31. ^ Rui Martiniano; et al. (2017). "The population genomics of archaeological transition in west Iberia: Investigation of ancient substructure using imputation and haplotype-based methods". PLoS Genet. 13 (7). doi:10.1371/journal.pgen.1006852.
  32. ^ Lazaridis 2014.
  33. ^ Eppie R. Jones; et al. (2017). "The Neolithic Transition in the Baltic Was Not Driven by Admixture with Early European Farmers". Current Biology. 27 (4): 576–582. doi:10.1016/j.cub.2016.12.060.
  34. ^ Haak 2015, pp. 121–122.
  35. ^ Narasimhan, Vagheesh M.; Patterson, Nick J.; Moorjani, Priya; Lazaridis, Iosif; Mark, Lipson; Mallick, Swapan; Rohland, Nadin; Bernardos, Rebecca; Kim, Alexander M.; Nakatsuka, Nathan; Olalde, Inigo; Coppa, Alfredo; Mallory, James; Moiseyev, Vyacheslav; Monge, Janet; Olivieri, Luca M.; Adamski, Nicole; Broomandkhoshbacht, Nasreen; Candilio, Francesca; Cheronet, Olivia; Culleton, Brendan J.; Ferry, Matthew; Fernandes, Daniel; Gamarra, Beatriz; Gaudio, Daniel; Hajdinjak, Mateja; Harney, Eadaoin; Harper, Thomas K.; Keating, Denise; et al. (2018). "The Genomic Formation of South and Central Asia". doi:10.1101/292581.
  36. ^ Lazaridis, Iosif; Nadel, Dani; Rollefson, Gary; et al. (16 June 2016). "Supplementary Information : The genetic structure of the world's first farmers" (PDF). Nature. 536 (7617): 419–424. Bibcode:2016Natur.536..419L. doi:10.1038/nature19310. PMC 5003663. PMID 27459054.
  37. ^ Lazaridis, Iosif; Nadel, Dani; Rollefson, Gary; Merrett, Deborah C.; Rohland, Nadin; Mallick, Swapan; Fernandes, Daniel; Novak, Mario; Gamarra, Beatriz; Sirak, Kendra; Connell, Sarah; Stewardson, Kristin; Harney, Eadaoin; Fu, Qiaomei; Gonzalez-Fortes, Gloria; Alpaslan Roodenberg, Songül; Lengyel, Gyorgy; Bocquentin, Fanny; Gasparian, Boris; Monge, Janet M.; Gregg, Michael; Eshed, Vered; Mizrahi, Ahuva-Sivan; Meiklejohn, Christopher; Gerritsen, Fokke; Bejenaru, Luminita; Blueher, Matthias; Campbell, Archie; Cavalleri, Gianpero; Comas, David; Froguel, Philippe; Gilbert, Edmund; Kerr, Shona M.; Kovacs, Peter; Krause, Johannes; McGettigan, Darren; Merrigan, Michael; Merriwether, D. Andrew; O'Reilly, Seamus; Richards, Martin B.; Semino, Ornella; Shamoon-Pour, Michel; Stefanescu, Gheorghe; Stumvoll, Michael; Tonjes, Anke; Torroni, Antonio; Wilson, James F.; Yengo, Loic; Hovhannisyan, Nelli A.; Patterson, Nick; Pinhasi, Ron; Reich, David (2016). "The genetic structure of the world's first farmers". bioRxiv 059311.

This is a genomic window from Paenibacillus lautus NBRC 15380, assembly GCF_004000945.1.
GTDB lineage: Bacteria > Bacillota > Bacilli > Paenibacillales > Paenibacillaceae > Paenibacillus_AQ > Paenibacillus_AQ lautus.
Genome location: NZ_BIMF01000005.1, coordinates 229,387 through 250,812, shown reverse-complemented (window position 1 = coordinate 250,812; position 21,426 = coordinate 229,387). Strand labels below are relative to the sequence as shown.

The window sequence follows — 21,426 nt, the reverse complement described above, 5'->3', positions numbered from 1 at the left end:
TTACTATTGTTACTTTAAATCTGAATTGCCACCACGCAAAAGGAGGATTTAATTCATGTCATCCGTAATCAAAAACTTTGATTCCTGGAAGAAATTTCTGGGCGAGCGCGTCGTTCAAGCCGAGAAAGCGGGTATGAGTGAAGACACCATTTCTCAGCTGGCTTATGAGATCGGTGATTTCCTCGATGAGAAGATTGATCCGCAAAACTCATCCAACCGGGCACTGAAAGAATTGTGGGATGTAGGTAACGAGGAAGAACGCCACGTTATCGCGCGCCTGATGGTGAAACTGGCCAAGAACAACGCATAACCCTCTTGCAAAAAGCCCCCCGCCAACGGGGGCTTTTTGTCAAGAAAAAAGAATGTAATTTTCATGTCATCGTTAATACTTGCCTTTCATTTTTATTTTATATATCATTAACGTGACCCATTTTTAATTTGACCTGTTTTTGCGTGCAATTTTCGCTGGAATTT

38. ^ Unterländer, Martina; et al. (2017). "Ancestry and demography and descendants of Iron Age nomads of the Eurasian Steppe". Nature Communications. 8: 14615. Bibcode:2017NatCo...814615U. doi:10.1038/ncomms14615. ISSN 2041-1723. PMC 5337992. PMID 28256537. Retrieved 2017-07-09.